I’m SO happy you can be here to enjoy wine with me!
The wine world can be pretentious and expensive.
Hey! I get it. I’ve worked in the wine industry for decades. That’s why I want to take a chance and have you join me in making more fun on a more regular basis.
My 19-year wine journey in 30 seconds: Who am I?
My winemaking journey started when I was a sophomore in high school. Yes, high school.
As an active member of our school’s FFA program, I participated in agriculture-themed public speaking competitions. Throughout the duration of this program, my speeches were always about grapes, wine, and wine science.
The knowledge I gained through that program led to science fairs, internships in France and California, a B.S. in Food Science from Penn State University, and an M.S. in Food Science and Technology from Virginia Tech University.
My first official, out-of-school job was with Enartis Vinquiry (now, Enartis U.S.A.), a winemaking supply company based in California. I acted as the company’s Sensory Scientist, leading wine industry sensory trials, evaluating new products used to make wine, and learning A LOT about the California wine industry.
Eventually, my heart wanted to travel back to the Eastern wine industry where my wine roots had been planted.
In 2011, I accepted my dream job as the Penn State Extension Enologist. An enologist is a person that studies the science of wine.
As the state enologist, I had opportunities to meet winemakers from wine regions all over the U.S., and I developed tomorrow’s winemakers through research and education. I also completed a few certification programs through the Society of Wine Educators (SWE) and Wine and Spirit Education Trust (WSET) to deepen my tasting skills and appreciation of wine.
And then one day, I took a leap to start Denise Gardner Winemaking: a new era of consulting services in which technology is used advantageously to meet the growing needs of winemakers and wine enthusiasts. It’s through this entrepreneurial venture that I want to add the extra flair to your table by introducing you to new, affordable wine styles in an approachable, fun way of enjoying wine.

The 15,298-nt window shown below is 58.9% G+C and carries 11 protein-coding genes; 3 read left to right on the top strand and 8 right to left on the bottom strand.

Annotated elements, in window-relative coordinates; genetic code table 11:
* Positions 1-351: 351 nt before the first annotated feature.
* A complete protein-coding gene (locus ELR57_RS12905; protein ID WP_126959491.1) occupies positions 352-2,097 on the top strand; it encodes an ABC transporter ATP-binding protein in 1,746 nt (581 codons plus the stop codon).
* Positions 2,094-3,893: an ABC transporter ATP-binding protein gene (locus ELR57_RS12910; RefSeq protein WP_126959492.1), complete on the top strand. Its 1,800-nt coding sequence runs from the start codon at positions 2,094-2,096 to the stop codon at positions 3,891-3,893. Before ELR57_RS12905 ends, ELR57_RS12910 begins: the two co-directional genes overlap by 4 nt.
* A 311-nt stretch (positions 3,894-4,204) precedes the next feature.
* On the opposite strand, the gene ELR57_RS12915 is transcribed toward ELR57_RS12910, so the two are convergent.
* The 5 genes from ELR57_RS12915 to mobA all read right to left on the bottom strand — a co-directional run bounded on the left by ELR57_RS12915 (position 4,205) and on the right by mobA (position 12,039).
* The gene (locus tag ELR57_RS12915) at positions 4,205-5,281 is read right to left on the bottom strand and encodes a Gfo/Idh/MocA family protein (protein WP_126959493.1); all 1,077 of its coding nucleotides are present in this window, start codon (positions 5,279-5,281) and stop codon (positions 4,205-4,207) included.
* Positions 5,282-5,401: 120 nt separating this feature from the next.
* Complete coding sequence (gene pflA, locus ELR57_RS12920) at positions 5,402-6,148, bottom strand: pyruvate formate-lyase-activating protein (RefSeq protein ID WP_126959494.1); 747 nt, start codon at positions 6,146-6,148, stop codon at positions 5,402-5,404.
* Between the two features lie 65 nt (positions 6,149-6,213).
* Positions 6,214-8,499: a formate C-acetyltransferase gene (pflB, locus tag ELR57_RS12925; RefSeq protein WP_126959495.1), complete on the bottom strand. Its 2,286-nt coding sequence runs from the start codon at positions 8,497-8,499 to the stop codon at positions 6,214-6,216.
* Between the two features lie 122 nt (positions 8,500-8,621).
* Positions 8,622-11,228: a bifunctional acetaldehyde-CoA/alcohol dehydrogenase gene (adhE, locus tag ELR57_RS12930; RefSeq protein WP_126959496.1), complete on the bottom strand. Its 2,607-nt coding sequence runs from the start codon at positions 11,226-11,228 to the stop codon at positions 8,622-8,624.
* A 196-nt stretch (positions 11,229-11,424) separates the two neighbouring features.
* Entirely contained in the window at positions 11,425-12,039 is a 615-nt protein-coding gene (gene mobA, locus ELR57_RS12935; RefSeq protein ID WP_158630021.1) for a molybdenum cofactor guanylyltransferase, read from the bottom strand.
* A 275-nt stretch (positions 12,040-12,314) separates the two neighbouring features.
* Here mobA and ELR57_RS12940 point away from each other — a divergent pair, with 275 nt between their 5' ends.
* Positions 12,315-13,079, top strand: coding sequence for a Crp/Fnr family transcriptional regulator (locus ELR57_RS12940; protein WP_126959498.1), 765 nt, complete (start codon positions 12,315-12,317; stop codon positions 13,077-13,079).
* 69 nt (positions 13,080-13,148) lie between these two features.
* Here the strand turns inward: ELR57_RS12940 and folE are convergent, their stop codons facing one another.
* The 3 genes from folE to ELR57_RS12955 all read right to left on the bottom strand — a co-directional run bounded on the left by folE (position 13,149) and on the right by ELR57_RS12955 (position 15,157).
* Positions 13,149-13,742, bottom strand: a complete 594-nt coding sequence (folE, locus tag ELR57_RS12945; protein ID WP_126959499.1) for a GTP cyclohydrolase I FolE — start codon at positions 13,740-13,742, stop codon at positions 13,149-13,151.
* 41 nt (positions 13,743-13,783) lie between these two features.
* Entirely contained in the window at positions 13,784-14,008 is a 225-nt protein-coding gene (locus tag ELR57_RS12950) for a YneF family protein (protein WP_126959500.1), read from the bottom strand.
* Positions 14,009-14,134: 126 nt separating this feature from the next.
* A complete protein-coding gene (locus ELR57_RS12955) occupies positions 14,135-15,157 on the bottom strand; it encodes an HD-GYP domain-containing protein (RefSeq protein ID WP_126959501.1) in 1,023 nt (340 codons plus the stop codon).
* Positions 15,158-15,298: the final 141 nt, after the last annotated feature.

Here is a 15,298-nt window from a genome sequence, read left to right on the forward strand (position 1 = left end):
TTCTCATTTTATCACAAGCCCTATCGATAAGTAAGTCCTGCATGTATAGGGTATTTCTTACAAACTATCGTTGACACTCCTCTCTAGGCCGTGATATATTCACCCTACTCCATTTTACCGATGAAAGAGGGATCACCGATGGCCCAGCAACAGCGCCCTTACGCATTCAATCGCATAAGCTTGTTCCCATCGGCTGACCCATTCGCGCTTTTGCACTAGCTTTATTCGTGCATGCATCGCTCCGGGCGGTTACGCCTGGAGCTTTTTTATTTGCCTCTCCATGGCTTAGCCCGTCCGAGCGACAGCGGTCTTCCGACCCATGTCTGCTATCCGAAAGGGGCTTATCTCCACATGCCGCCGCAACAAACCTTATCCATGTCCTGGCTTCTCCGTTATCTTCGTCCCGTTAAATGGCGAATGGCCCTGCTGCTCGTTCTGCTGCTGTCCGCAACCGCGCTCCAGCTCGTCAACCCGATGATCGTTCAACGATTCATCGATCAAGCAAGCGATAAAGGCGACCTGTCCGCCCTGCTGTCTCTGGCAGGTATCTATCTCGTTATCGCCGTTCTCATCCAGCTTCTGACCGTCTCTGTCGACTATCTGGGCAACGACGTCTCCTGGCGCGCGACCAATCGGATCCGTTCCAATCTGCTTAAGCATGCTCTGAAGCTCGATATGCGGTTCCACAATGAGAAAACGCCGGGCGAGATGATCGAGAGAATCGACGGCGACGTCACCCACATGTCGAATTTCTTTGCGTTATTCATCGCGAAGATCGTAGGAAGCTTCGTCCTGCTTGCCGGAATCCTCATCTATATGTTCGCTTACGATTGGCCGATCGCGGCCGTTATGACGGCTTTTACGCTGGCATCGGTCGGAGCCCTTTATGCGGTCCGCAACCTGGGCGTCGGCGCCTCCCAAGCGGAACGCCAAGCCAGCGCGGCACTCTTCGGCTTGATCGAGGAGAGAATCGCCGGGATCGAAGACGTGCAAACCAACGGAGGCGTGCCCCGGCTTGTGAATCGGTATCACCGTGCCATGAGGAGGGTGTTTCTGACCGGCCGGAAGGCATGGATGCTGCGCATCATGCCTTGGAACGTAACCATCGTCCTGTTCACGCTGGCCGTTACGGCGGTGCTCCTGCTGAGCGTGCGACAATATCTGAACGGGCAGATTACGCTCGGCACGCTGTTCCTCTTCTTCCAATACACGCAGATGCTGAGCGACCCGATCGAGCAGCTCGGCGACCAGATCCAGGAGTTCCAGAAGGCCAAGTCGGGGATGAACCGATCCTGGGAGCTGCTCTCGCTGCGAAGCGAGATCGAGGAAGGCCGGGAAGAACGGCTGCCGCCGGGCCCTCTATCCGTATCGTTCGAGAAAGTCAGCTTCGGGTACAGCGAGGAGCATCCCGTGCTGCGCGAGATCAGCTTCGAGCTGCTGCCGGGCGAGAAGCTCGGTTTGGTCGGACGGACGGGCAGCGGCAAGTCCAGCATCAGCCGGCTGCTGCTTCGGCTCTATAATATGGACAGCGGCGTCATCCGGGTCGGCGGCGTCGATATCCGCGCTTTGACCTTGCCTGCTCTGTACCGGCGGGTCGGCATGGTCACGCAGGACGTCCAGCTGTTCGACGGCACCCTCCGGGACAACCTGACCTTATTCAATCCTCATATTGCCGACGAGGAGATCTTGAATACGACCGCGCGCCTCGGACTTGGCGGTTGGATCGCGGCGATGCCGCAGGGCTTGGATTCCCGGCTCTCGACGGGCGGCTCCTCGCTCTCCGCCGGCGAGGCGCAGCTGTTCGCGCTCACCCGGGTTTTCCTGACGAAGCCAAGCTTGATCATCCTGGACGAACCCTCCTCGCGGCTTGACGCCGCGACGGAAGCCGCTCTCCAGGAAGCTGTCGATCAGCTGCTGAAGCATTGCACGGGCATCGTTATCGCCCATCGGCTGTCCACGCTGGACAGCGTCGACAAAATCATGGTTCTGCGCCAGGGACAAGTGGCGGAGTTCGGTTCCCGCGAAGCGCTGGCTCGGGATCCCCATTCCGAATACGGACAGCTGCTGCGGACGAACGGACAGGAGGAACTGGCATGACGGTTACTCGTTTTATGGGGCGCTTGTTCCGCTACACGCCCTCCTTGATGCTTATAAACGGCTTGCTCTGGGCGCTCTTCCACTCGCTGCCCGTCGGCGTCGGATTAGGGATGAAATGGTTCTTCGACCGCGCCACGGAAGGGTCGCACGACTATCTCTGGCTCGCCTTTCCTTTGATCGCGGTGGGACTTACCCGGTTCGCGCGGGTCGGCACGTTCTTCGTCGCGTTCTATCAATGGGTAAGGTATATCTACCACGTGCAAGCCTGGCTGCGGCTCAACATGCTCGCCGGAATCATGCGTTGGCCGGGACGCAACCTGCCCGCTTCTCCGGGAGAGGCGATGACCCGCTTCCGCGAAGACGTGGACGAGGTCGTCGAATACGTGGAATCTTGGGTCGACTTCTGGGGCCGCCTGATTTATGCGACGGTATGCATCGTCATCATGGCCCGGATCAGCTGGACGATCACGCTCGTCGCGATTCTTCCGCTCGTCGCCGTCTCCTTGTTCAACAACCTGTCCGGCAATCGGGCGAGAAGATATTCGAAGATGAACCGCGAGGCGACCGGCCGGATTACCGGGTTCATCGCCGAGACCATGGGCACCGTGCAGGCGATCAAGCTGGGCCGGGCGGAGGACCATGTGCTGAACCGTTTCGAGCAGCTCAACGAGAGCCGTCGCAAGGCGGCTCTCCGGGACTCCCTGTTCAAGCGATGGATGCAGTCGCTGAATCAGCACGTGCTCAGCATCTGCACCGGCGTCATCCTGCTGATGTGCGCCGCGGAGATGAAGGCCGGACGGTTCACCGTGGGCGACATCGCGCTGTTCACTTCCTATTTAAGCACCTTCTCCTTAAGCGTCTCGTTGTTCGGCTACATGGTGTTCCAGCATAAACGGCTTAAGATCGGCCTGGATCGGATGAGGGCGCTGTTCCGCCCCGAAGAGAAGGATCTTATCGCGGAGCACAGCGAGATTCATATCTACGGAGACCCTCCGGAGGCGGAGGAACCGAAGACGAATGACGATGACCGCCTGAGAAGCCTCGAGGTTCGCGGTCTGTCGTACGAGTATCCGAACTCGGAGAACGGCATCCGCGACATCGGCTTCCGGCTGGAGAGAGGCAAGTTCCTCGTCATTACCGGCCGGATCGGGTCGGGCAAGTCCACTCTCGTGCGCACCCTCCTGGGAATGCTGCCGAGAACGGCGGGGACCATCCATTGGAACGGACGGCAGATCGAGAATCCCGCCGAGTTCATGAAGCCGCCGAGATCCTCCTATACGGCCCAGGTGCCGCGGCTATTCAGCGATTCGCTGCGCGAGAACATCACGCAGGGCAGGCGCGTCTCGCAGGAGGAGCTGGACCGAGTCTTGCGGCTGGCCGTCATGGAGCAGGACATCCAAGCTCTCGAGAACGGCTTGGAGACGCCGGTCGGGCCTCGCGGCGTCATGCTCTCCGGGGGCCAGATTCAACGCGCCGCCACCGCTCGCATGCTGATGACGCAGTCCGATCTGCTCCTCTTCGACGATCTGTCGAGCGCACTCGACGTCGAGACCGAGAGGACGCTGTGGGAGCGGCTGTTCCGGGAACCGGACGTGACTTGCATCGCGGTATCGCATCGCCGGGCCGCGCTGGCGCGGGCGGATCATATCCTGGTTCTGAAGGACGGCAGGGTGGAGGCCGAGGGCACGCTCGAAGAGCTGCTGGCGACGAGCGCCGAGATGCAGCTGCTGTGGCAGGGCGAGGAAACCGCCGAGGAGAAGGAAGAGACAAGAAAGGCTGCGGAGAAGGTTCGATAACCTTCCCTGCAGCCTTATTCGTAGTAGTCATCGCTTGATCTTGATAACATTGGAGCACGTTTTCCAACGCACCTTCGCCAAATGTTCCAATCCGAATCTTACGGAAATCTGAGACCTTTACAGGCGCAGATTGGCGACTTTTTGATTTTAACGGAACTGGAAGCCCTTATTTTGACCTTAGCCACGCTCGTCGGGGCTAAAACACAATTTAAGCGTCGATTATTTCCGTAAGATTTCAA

The wine that goes on my table can go on your table, too.“
I want you to feel more enjoyment in selecting wines you will love and feel more confident with your selections while serving wine to friends and family.
Unlike most wine experts that feature flashy, expensive brands, my goal is to provide you with wines that are accessible, affordable, and delicious. Every wine that I serve at my table can go on your table, too.
How can we connect?
If you’re looking to explore new wines in your daily life (without the snobbery), subscribe to the monthly Sip & Swirl, here.
If you’re active on social media, you can find me on Instagram or Facebook using the handle @dgwinemaking.
Or you can join our virtual tasting group and taste wines with me 4 times a year! Find out more, here.
Looking forward to sharing wonderfully unique wine experiences with you!
The Longer Version of My Story
I’m a Millennial mom that’s been working with grapes and wine since I was 16-years-old. While I love and enjoy wine, I developed Denise Gardner Winemaking to find a better work-life balance while I had a family. While the wine world can be demanding at times, I’m a proud mom of a young daughter and two four-legged fur babies!
The wine world has been a big part of my life and shaped my life experiences in unique ways. My interest in wine has also taken me all over the world and granted me opportunities to meet a lot of fascinating people and taste some extraordinary wines. If you want to find out a little bit more about me, please feel free to read through this longer version of my story.
Chapter 1: My Introduction to Wine
The wine industry entered my life when I was freshman… in high school.
Yes! You read that correctly. But it’s not the way you are probably thinking!